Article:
Sachin Nagrani, MD

Honduras: November 2010

 I departed early Thursday morning on November 4th from Washington, DC. In the morning, we drove into the mountains of Honduras. By the time we passed La Esperanza and arrived in Pinares, we had crossed the river where an adjacent bridge collapsed, wound through the mountains where rock slides had partially blocked roads, and ultimately arrived at a rural mountainside "comedor," which was where we would stay. The clinic was a short walk up the road and directly visible from the comedor. That evening we discussed our schedule for the following day and unpacked supplies to get ready.

 On Saturday, part of the group would manage the clinic while the rest would go to a nearby school (about a 20 minute walk) for the Child Health Initiative. The Child Health Initiative was designed for children to go from one station to the next and have several aspects of their health measured, such as height, weight, hemoglobin levels, vision, and dental hygiene. Each child was also evaluated by a physician, and this was my task on Saturday. I reviewed the measurements and examined the children, and then made recommendations for vitamins, supplements, and/or medications as needed. In addition, every child had dental varnish applied, was educated on dental hygiene, and given a toothbrush to apply their newfound knowledge.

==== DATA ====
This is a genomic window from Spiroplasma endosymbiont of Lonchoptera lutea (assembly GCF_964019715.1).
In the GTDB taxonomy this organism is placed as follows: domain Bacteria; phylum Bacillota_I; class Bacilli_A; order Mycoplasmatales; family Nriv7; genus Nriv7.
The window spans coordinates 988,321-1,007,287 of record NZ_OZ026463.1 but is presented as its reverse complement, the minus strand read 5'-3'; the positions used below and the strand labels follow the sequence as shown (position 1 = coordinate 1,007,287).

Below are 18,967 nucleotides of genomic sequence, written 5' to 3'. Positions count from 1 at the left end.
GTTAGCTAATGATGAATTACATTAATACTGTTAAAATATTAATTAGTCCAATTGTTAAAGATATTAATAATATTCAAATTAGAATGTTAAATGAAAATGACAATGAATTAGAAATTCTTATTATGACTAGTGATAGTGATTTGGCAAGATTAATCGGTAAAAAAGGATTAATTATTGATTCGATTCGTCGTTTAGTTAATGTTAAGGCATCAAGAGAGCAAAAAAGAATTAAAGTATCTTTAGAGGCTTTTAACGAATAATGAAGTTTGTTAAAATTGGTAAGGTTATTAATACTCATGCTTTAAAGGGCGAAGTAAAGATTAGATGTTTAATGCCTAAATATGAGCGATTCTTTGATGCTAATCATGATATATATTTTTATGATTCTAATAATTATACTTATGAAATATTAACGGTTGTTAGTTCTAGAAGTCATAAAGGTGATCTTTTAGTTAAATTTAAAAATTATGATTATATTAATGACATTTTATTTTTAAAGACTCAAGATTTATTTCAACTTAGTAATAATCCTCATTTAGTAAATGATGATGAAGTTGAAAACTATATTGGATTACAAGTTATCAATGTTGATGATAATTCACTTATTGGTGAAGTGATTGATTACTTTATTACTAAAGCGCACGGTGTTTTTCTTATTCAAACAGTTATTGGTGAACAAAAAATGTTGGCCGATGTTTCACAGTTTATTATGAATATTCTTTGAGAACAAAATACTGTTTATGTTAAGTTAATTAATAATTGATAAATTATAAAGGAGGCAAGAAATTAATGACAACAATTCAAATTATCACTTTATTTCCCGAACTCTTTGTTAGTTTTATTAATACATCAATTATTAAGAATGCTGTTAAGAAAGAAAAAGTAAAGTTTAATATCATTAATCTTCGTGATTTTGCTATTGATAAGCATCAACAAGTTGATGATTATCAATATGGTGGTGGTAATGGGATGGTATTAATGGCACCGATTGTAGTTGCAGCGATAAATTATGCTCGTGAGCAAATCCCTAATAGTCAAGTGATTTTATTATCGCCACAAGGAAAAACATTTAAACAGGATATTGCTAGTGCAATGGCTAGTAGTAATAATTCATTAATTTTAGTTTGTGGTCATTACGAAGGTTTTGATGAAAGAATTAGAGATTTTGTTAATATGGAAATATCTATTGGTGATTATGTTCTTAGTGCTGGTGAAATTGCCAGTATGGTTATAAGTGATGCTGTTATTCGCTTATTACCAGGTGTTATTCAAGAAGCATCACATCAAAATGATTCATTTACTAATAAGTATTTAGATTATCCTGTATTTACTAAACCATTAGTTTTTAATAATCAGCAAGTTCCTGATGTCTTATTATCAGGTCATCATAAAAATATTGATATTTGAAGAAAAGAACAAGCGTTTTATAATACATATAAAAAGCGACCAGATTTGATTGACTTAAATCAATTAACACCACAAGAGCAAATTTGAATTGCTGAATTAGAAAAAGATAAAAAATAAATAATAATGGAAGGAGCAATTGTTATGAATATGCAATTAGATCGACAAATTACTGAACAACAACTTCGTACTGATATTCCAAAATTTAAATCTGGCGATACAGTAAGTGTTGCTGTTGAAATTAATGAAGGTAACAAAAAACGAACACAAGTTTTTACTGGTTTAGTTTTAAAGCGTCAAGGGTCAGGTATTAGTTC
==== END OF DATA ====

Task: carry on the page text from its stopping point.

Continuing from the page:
On Monday, the Child Health Initiative was in another village, this time requiring a three hour hike to get there. This time I managed another station, primarily weighing and measuring children. At the end of the day, a few of us played soccer with the children in front of the school. The evening was spent organizing data from the day, preparing for the next day with supplies, and reading or playing card games before sleeping.

 On Tuesday I worked in the clinic with another physician and students. Seeing patients here was similar to a typical office setting, albeit with fewer resources than in the United States, though the people of Honduras were grateful for what was available. It was memorable to see such patients, and I enjoyed working with the students who were eager to learn both medicine and the culture of our patients.

 Four of us departed the next morning for San Pedro Sula. The drive was a reverse playback of the journey to Pinares a week before, which is still a vivid memory. As the plane took off, and the mountains grew smaller beneath its wing, I thanked Honduras for the memories and hoped I would someday return.